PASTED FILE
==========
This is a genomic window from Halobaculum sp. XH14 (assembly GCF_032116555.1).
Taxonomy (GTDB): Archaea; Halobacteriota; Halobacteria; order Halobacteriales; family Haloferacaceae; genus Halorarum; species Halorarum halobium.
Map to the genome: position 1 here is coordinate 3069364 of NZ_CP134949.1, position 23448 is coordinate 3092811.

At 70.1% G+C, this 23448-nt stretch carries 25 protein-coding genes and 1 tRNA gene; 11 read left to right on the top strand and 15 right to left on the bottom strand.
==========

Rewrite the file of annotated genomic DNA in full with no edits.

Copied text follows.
This is a genomic window from Halobaculum sp. XH14 (assembly GCF_032116555.1).
Taxonomy (GTDB): Archaea; Halobacteriota; Halobacteria; order Halobacteriales; family Haloferacaceae; genus Halorarum; species Halorarum halobium.
Map to the genome: position 1 here is coordinate 3069364 of NZ_CP134949.1, position 23448 is coordinate 3092811.

At 70.1% G+C, this 23448-nt stretch carries 25 protein-coding genes and 1 tRNA gene; 11 read left to right on the top strand and 15 right to left on the bottom strand.